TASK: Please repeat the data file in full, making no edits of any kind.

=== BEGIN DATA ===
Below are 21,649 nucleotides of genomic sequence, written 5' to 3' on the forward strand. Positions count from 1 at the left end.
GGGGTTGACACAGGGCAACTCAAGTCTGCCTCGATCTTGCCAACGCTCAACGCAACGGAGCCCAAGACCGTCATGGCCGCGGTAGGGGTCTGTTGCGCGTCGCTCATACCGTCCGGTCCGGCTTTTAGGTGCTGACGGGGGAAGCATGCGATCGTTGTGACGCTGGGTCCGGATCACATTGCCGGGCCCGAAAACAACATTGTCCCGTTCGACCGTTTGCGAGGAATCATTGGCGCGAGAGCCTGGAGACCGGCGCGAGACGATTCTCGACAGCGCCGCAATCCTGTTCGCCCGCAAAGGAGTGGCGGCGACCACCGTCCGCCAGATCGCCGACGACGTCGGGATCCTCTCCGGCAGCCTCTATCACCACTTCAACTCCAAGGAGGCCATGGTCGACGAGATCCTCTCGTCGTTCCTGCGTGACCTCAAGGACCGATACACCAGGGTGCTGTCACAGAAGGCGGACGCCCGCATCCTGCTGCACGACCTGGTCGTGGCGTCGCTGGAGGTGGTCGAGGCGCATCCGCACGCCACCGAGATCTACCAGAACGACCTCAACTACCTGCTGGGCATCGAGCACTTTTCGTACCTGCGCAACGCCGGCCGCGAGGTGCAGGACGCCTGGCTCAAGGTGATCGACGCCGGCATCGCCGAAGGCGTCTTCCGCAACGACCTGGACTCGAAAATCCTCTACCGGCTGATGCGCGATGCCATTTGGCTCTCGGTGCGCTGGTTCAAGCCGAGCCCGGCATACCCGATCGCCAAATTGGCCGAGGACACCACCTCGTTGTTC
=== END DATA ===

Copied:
Below are 21,649 nucleotides of genomic sequence, written 5' to 3' on the forward strand. Positions count from 1 at the left end.
GGGGTTGACACAGGGCAACTCAAGTCTGCCTCGATCTTGCCAACGCTCAACGCAACGGAGCCCAAGACCGTCATGGCCGCGGTAGGGGTCTGTTGCGCGTCGCTCATACCGTCCGGTCCGGCTTTTAGGTGCTGACGGGGGAAGCATGCGATCGTTGTGACGCTGGGTCCGGATCACATTGCCGGGCCCGAAAACAACATTGTCCCGTTCGACCGTTTGCGAGGAATCATTGGCGCGAGAGCCTGGAGACCGGCGCGAGACGATTCTCGACAGCGCCGCAATCCTGTTCGCCCGCAAAGGAGTGGCGGCGACCACCGTCCGCCAGATCGCCGACGACGTCGGGATCCTCTCCGGCAGCCTCTATCACCACTTCAACTCCAAGGAGGCCATGGTCGACGAGATCCTCTCGTCGTTCCTGCGTGACCTCAAGGACCGATACACCAGGGTGCTGTCACAGAAGGCGGACGCCCGCATCCTGCTGCACGACCTGGTCGTGGCGTCGCTGGAGGTGGTCGAGGCGCATCCGCACGCCACCGAGATCTACCAGAACGACCTCAACTACCTGCTGGGCATCGAGCACTTTTCGTACCTGCGCAACGCCGGCCGCGAGGTGCAGGACGCCTGGCTCAAGGTGATCGACGCCGGCATCGCCGAAGGCGTCTTCCGCAACGACCTGGACTCGAAAATCCTCTACCGGCTGATGCGCGATGCCATTTGGCTCTCGGTGCGCTGGTTCAAGCCGAGCCCGGCATACCCGATCGCCAAATTGGCCGAGGACACCACCTCGTTGTTC